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Busier than a state highway on the South Island - Wanaka to Twizel

@page { size: 21cm 29.7cm; margin: 2cm } P { margin-bottom: 0.21cm } I wasn’t sure whether I would be able to describe exactly how incredible this walk has been so far, but I have at least tried to share my own, breathtaking experience over the past few days…

Thursday the 6th of January I took a nice, sunny walk over to Lake Hawea. The trail followed the Lake Wanaka lakefront past some awesomely scenic and secluded little beachy areas, away from all the tourists that spread out across the main lake front in Wanaka. I then walked up the Clutha River before passing Albert Town and then onto the cycle trail that lead into Lake Hawea following the Hawea River - luxury walking all day! I camped at the campground in a spot that looked directly across the lake at Breast Hill and at the mountains I would have to climb the next day.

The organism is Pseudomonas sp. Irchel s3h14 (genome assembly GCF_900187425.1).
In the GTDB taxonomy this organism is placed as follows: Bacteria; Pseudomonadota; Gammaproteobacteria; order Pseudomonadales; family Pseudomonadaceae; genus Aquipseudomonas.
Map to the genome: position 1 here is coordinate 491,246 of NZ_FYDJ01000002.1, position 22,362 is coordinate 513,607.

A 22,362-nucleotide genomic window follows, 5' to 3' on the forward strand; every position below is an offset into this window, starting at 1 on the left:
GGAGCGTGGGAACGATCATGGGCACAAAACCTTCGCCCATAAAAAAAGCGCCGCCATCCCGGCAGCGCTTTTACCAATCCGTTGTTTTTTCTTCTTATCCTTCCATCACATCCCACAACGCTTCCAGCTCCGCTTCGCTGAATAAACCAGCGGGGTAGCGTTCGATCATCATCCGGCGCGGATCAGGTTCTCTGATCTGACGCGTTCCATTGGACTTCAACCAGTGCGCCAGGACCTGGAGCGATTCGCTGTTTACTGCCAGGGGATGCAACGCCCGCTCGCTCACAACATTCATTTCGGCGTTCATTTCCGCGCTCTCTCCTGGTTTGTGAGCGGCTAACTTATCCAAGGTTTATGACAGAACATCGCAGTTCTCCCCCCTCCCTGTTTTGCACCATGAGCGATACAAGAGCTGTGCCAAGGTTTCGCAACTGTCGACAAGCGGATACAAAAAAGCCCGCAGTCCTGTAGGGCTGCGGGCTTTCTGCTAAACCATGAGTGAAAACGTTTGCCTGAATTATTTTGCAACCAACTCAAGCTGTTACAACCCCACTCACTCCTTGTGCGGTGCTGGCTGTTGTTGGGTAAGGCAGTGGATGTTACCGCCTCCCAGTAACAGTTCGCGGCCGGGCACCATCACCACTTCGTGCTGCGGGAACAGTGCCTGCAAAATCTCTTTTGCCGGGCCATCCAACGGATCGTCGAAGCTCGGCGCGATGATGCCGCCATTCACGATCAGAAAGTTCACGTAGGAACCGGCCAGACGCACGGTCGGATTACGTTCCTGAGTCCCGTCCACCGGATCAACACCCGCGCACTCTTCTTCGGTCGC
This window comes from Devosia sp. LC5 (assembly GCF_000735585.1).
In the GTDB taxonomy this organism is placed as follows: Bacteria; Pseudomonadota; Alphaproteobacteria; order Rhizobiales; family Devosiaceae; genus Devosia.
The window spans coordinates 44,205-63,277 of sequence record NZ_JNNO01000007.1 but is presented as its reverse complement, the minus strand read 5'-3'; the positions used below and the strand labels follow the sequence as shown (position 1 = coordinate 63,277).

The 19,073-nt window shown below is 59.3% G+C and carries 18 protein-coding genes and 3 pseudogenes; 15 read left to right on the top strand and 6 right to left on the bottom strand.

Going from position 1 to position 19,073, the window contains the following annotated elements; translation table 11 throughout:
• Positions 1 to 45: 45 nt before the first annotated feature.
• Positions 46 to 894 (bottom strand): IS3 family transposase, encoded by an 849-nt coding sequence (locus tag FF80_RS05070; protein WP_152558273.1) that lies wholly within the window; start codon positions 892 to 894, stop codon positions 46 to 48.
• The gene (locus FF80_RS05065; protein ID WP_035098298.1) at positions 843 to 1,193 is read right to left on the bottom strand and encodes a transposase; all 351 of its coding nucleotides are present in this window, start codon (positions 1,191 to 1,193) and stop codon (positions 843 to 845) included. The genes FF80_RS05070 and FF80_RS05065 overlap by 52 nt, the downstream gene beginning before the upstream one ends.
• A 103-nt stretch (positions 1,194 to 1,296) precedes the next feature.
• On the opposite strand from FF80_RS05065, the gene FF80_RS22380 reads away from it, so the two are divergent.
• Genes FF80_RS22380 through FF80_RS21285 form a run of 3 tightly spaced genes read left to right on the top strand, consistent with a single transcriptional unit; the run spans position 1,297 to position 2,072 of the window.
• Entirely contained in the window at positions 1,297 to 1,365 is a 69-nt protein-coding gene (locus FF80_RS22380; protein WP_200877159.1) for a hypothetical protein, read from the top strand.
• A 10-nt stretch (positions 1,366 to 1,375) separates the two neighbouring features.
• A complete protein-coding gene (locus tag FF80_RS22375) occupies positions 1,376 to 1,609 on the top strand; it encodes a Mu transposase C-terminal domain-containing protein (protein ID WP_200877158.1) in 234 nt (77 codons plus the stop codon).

The next morning I was woken up when the sun came out from behind a cloud, turning my tent into a sauna. It was a short but steep walk this day. The trail once again followed the Lake Hawea lake edge until it met up with the start of the Breast Hill track. It was only 4km to Pakituhi hut, but it still took me almost 4 hours to get up there. The track started off with 25 switchbacks before arriving at a small saddle and continuing along the ridgeline full of rock scrambles and a few scree slopes up to the hut. I was at the hut by 4:15pm and decided not to go for the next hut as the trail notes didn't make it sound particularly appealing. That evening, I ate dinner overlooking Lake Hawea with views of Mt. Aspiring as the sun was setting. I couldn't have asked for a better way to end this day.